Default

I haven't put time into that thought yet. You bring up a good point henry.
The first question I'd have is about the pathogens that affect garlic and whether or not they can survive out of the soil.
There are those that do not survive out of the soil, Late blight on tomatoes comes to mind. If I am correct, it will not survive outside of some kind of host plant or debris.
If I make sure the fabric does not have clinging debris, it will come down to pathogen spores that can survive out of the soil. I could roll it out and scrub it with a long handled brush with greenshield or bleach I suppose.
Of course, some observation will go a long way too. I do not see any signs of soft/neck/stem/bulb rot or fusarium at this point. If this continues, I would feel safe re-using the fabric with maybe a bleach or greenshield app for piece of mind.
PureHarvest is offline   Reply With Quote
Old May 2, 2017   #37
henry
Tomatovillian™
 
henry's Avatar
 
Join Date: Jul 2007
Location: Midway B.C. Canada
Posts: 255
Default

Bleach should work for most problems.
__________________
Henry
henry is offline   Reply With Quote
Old May 3, 2017   #38
meganp
Tomatovillian™
 
Join Date: May 2013
Location: 45S 168E
Posts: 31
Default

Quote:
Originally Posted by PureHarvest View Post
I could roll it out and scrub it with a long handled brush with greenshield or bleach I suppose.
How about filling the reservoir of an electric steam mop with the bleach solution, that way you can be doubly sure of cleaning any nasties off the fabric?
meganp is offline   Reply With Quote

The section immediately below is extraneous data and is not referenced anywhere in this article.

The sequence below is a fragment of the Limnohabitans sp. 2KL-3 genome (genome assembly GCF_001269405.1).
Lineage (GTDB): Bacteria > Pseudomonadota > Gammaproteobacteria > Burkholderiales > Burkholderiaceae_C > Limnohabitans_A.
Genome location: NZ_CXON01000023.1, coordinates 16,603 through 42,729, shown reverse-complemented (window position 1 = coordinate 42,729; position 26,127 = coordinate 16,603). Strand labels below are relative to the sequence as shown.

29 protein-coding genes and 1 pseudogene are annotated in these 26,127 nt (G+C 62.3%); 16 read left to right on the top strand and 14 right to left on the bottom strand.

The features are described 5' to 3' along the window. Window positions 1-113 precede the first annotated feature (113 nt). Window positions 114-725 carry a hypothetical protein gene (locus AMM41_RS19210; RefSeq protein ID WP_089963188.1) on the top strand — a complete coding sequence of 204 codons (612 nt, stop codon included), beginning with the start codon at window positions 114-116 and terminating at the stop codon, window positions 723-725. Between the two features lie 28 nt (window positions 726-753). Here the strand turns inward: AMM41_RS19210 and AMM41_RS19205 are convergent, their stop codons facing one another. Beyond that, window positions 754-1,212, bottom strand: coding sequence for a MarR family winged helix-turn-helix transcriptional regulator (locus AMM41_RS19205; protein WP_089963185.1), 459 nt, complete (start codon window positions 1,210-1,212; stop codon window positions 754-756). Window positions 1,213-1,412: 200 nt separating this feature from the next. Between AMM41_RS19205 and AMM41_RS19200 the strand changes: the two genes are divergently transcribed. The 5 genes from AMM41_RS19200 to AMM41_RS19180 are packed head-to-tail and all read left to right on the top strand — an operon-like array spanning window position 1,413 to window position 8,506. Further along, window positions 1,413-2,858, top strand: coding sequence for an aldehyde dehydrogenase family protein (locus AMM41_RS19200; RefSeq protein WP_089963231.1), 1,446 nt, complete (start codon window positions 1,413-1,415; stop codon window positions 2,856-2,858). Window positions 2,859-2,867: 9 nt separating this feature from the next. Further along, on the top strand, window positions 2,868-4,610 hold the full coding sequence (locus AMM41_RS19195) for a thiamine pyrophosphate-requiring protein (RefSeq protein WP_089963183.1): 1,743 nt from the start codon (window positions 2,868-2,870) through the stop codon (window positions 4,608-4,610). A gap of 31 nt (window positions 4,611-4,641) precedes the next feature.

Old May 4, 2017   #39
PureHarvest
Tomatovillian™
 
PureHarvest's Avatar
 
Join Date: Mar 2014
Location: Mid-Atlantic right on the line of Zone 7a and 7b
Posts: 1,121
Default

Interesting idea. I've thought of using a power washer with bleach in the siphon line too.
PureHarvest is offline   Reply With Quote
Old May 5, 2017   #40
bower
Tomatovillian™
 
bower's Avatar
 
Join Date: Feb 2012
Location: Newfoundland, Canada
Posts: 4,159
Default

I wonder, if you have a steam cleaner, is there any need for bleach at all?

I met a professional carpet cleaner last year, steam is what they use and according to the guff, the steam alone kills any kind of dust mites, bacteria or other nasties in a carpet.

Using bleach will reduce the lifetime of your cloth, for sure. Ultimately it makes plastic brittle, the longer you expose it to bleach, or the more times you treat with bleach, the sooner it will ruin the fabric. Some are more resistant than others, but the more sensitive plastics, you would find it hard to roll it up and get it to lay flat again after just one season and treatment.
Steam alone on the other hand, should keep it supple.
bower is offline   Reply With Quote
Old May 6, 2017   #41
PureHarvest
Tomatovillian™
 
PureHarvest's Avatar
 
Join Date: Mar 2014
Location: Mid-Atlantic right on the line of Zone 7a and 7b
Posts: 1,121
Default

In need to look into ways to make steam in an day and affordable way.
I was hoping to use it to sterilize and re-use by promix for my maters. Don't know why I didn't think of that for the fabric.
Good call bower
PureHarvest is offline   Reply With Quote
Old May 8, 2017   #42
svalli
Tomatovillian™
 
svalli's Avatar
 
Join Date: Feb 2006